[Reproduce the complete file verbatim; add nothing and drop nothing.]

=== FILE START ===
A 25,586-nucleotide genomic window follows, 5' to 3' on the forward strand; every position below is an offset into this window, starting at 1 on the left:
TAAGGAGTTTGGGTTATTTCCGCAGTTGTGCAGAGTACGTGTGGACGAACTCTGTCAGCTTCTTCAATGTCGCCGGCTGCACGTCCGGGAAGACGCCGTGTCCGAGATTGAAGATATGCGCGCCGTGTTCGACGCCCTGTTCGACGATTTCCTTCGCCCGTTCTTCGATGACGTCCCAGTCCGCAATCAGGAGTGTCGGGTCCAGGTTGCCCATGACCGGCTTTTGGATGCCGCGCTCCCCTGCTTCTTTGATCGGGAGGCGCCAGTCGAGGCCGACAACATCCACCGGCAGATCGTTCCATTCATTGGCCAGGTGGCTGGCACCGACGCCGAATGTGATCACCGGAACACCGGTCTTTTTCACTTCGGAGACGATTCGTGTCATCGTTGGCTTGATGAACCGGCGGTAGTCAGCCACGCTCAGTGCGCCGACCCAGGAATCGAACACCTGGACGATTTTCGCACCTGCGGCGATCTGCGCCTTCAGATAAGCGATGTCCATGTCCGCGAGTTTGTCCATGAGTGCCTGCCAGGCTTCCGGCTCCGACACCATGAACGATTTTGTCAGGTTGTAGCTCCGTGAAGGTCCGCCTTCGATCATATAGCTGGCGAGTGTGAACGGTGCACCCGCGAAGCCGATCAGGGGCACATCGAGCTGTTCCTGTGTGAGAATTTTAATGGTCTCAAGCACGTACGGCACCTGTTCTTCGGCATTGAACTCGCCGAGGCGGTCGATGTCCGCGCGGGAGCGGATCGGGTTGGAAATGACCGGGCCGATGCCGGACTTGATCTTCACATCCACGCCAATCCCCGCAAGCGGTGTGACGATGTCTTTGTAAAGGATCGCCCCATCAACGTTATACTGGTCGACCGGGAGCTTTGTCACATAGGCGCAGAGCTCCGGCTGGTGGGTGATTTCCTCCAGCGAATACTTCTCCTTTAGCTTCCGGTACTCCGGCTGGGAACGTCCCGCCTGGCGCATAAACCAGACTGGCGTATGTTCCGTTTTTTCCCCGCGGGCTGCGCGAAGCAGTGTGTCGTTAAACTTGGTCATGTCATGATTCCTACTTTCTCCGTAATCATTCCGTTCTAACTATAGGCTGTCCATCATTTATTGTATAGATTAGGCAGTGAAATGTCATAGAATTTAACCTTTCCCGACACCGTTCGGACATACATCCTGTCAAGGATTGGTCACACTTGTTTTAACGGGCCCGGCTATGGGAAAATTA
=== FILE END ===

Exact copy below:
A 25,586-nucleotide genomic window follows, 5' to 3' on the forward strand; every position below is an offset into this window, starting at 1 on the left:
TAAGGAGTTTGGGTTATTTCCGCAGTTGTGCAGAGTACGTGTGGACGAACTCTGTCAGCTTCTTCAATGTCGCCGGCTGCACGTCCGGGAAGACGCCGTGTCCGAGATTGAAGATATGCGCGCCGTGTTCGACGCCCTGTTCGACGATTTCCTTCGCCCGTTCTTCGATGACGTCCCAGTCCGCAATCAGGAGTGTCGGGTCCAGGTTGCCCATGACCGGCTTTTGGATGCCGCGCTCCCCTGCTTCTTTGATCGGGAGGCGCCAGTCGAGGCCGACAACATCCACCGGCAGATCGTTCCATTCATTGGCCAGGTGGCTGGCACCGACGCCGAATGTGATCACCGGAACACCGGTCTTTTTCACTTCGGAGACGATTCGTGTCATCGTTGGCTTGATGAACCGGCGGTAGTCAGCCACGCTCAGTGCGCCGACCCAGGAATCGAACACCTGGACGATTTTCGCACCTGCGGCGATCTGCGCCTTCAGATAAGCGATGTCCATGTCCGCGAGTTTGTCCATGAGTGCCTGCCAGGCTTCCGGCTCCGACACCATGAACGATTTTGTCAGGTTGTAGCTCCGTGAAGGTCCGCCTTCGATCATATAGCTGGCGAGTGTGAACGGTGCACCCGCGAAGCCGATCAGGGGCACATCGAGCTGTTCCTGTGTGAGAATTTTAATGGTCTCAAGCACGTACGGCACCTGTTCTTCGGCATTGAACTCGCCGAGGCGGTCGATGTCCGCGCGGGAGCGGATCGGGTTGGAAATGACCGGGCCGATGCCGGACTTGATCTTCACATCCACGCCAATCCCCGCAAGCGGTGTGACGATGTCTTTGTAAAGGATCGCCCCATCAACGTTATACTGGTCGACCGGGAGCTTTGTCACATAGGCGCAGAGCTCCGGCTGGTGGGTGATTTCCTCCAGCGAATACTTCTCCTTTAGCTTCCGGTACTCCGGCTGGGAACGTCCCGCCTGGCGCATAAACCAGACTGGCGTATGTTCCGTTTTTTCCCCGCGGGCTGCGCGAAGCAGTGTGTCGTTAAACTTGGTCATGTCATGATTCCTACTTTCTCCGTAATCATTCCGTTCTAACTATAGGCTGTCCATCATTTATTGTATAGATTAGGCAGTGAAATGTCATAGAATTTAACCTTTCCCGACACCGTTCGGACATACATCCTGTCAAGGATTGGTCACACTTGTTTTAACGGGCCCGGCTATGGGAAAATTA